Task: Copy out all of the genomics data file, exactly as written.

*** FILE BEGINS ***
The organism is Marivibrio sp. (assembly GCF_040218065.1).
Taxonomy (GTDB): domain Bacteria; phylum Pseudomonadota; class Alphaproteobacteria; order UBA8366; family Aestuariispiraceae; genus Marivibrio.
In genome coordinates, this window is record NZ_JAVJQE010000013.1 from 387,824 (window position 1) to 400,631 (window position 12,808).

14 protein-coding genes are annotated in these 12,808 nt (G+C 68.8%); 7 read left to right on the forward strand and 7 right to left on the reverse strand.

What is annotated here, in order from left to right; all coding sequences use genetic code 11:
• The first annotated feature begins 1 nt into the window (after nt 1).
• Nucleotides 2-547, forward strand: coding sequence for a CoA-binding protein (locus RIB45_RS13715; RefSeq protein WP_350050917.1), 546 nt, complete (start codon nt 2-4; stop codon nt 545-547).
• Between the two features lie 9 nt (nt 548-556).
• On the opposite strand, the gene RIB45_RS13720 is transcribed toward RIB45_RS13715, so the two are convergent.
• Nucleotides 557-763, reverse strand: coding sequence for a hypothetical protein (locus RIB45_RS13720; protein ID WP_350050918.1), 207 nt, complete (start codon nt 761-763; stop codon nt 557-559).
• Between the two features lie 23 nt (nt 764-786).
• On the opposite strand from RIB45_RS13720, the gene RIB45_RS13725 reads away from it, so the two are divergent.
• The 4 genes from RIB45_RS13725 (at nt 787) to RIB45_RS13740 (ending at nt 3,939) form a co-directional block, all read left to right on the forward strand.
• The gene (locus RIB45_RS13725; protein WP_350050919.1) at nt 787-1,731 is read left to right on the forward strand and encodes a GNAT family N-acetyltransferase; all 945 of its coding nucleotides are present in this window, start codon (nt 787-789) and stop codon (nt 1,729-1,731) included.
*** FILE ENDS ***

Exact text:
The organism is Marivibrio sp. (assembly GCF_040218065.1).
Taxonomy (GTDB): domain Bacteria; phylum Pseudomonadota; class Alphaproteobacteria; order UBA8366; family Aestuariispiraceae; genus Marivibrio.
In genome coordinates, this window is record NZ_JAVJQE010000013.1 from 387,824 (window position 1) to 400,631 (window position 12,808).

14 protein-coding genes are annotated in these 12,808 nt (G+C 68.8%); 7 read left to right on the forward strand and 7 right to left on the reverse strand.

What is annotated here, in order from left to right; all coding sequences use genetic code 11:
• The first annotated feature begins 1 nt into the window (after nt 1).
• Nucleotides 2-547, forward strand: coding sequence for a CoA-binding protein (locus RIB45_RS13715; RefSeq protein WP_350050917.1), 546 nt, complete (start codon nt 2-4; stop codon nt 545-547).
• Between the two features lie 9 nt (nt 548-556).
• On the opposite strand, the gene RIB45_RS13720 is transcribed toward RIB45_RS13715, so the two are convergent.
• Nucleotides 557-763, reverse strand: coding sequence for a hypothetical protein (locus RIB45_RS13720; protein ID WP_350050918.1), 207 nt, complete (start codon nt 761-763; stop codon nt 557-559).
• Between the two features lie 23 nt (nt 764-786).
• On the opposite strand from RIB45_RS13720, the gene RIB45_RS13725 reads away from it, so the two are divergent.
• The 4 genes from RIB45_RS13725 (at nt 787) to RIB45_RS13740 (ending at nt 3,939) form a co-directional block, all read left to right on the forward strand.
• The gene (locus RIB45_RS13725; protein WP_350050919.1) at nt 787-1,731 is read left to right on the forward strand and encodes a GNAT family N-acetyltransferase; all 945 of its coding nucleotides are present in this window, start codon (nt 787-789) and stop codon (nt 1,729-1,731) included.